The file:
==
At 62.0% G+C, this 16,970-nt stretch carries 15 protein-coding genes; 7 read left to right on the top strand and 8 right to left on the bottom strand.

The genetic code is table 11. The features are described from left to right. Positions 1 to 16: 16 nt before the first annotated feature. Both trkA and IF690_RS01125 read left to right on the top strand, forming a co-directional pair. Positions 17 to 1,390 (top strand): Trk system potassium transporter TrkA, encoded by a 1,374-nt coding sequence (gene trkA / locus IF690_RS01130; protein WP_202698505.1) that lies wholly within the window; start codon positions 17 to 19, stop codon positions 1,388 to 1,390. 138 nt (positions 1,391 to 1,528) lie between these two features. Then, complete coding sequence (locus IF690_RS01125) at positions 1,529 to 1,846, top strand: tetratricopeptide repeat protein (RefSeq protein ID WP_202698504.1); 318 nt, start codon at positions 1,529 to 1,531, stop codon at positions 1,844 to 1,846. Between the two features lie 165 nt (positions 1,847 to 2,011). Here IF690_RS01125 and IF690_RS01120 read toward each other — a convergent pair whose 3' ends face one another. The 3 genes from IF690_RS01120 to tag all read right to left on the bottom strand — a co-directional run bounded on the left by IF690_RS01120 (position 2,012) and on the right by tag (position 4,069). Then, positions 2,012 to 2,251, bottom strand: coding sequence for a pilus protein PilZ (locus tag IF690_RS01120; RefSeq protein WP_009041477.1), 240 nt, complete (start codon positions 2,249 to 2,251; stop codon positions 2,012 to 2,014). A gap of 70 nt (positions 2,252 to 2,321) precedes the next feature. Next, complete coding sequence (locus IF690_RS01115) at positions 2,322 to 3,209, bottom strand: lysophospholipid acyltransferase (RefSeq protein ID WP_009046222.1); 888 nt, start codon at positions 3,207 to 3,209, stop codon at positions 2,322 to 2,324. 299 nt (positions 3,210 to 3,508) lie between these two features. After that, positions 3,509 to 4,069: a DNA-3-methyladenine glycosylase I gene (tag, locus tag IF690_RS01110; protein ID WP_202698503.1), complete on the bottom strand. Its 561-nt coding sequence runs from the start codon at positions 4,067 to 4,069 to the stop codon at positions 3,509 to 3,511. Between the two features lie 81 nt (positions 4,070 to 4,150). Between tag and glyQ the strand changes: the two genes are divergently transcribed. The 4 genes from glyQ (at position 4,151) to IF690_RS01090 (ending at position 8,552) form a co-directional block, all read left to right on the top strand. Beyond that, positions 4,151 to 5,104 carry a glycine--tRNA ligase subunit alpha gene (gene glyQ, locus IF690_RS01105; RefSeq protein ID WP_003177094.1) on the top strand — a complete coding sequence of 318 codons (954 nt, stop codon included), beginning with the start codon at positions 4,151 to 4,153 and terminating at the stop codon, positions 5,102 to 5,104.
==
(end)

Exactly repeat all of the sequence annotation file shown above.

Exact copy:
At 62.0% G+C, this 16,970-nt stretch carries 15 protein-coding genes; 7 read left to right on the top strand and 8 right to left on the bottom strand.

The genetic code is table 11. The features are described from left to right. Positions 1 to 16: 16 nt before the first annotated feature. Both trkA and IF690_RS01125 read left to right on the top strand, forming a co-directional pair. Positions 17 to 1,390 (top strand): Trk system potassium transporter TrkA, encoded by a 1,374-nt coding sequence (gene trkA / locus IF690_RS01130; protein WP_202698505.1) that lies wholly within the window; start codon positions 17 to 19, stop codon positions 1,388 to 1,390. 138 nt (positions 1,391 to 1,528) lie between these two features. Then, complete coding sequence (locus IF690_RS01125) at positions 1,529 to 1,846, top strand: tetratricopeptide repeat protein (RefSeq protein ID WP_202698504.1); 318 nt, start codon at positions 1,529 to 1,531, stop codon at positions 1,844 to 1,846. Between the two features lie 165 nt (positions 1,847 to 2,011). Here IF690_RS01125 and IF690_RS01120 read toward each other — a convergent pair whose 3' ends face one another. The 3 genes from IF690_RS01120 to tag all read right to left on the bottom strand — a co-directional run bounded on the left by IF690_RS01120 (position 2,012) and on the right by tag (position 4,069). Then, positions 2,012 to 2,251, bottom strand: coding sequence for a pilus protein PilZ (locus tag IF690_RS01120; RefSeq protein WP_009041477.1), 240 nt, complete (start codon positions 2,249 to 2,251; stop codon positions 2,012 to 2,014). A gap of 70 nt (positions 2,252 to 2,321) precedes the next feature. Next, complete coding sequence (locus IF690_RS01115) at positions 2,322 to 3,209, bottom strand: lysophospholipid acyltransferase (RefSeq protein ID WP_009046222.1); 888 nt, start codon at positions 3,207 to 3,209, stop codon at positions 2,322 to 2,324. 299 nt (positions 3,210 to 3,508) lie between these two features. After that, positions 3,509 to 4,069: a DNA-3-methyladenine glycosylase I gene (tag, locus tag IF690_RS01110; protein ID WP_202698503.1), complete on the bottom strand. Its 561-nt coding sequence runs from the start codon at positions 4,067 to 4,069 to the stop codon at positions 3,509 to 3,511. Between the two features lie 81 nt (positions 4,070 to 4,150). Between tag and glyQ the strand changes: the two genes are divergently transcribed. The 4 genes from glyQ (at position 4,151) to IF690_RS01090 (ending at position 8,552) form a co-directional block, all read left to right on the top strand. Beyond that, positions 4,151 to 5,104 carry a glycine--tRNA ligase subunit alpha gene (gene glyQ, locus IF690_RS01105; RefSeq protein ID WP_003177094.1) on the top strand — a complete coding sequence of 318 codons (954 nt, stop codon included), beginning with the start codon at positions 4,151 to 4,153 and terminating at the stop codon, positions 5,102 to 5,104.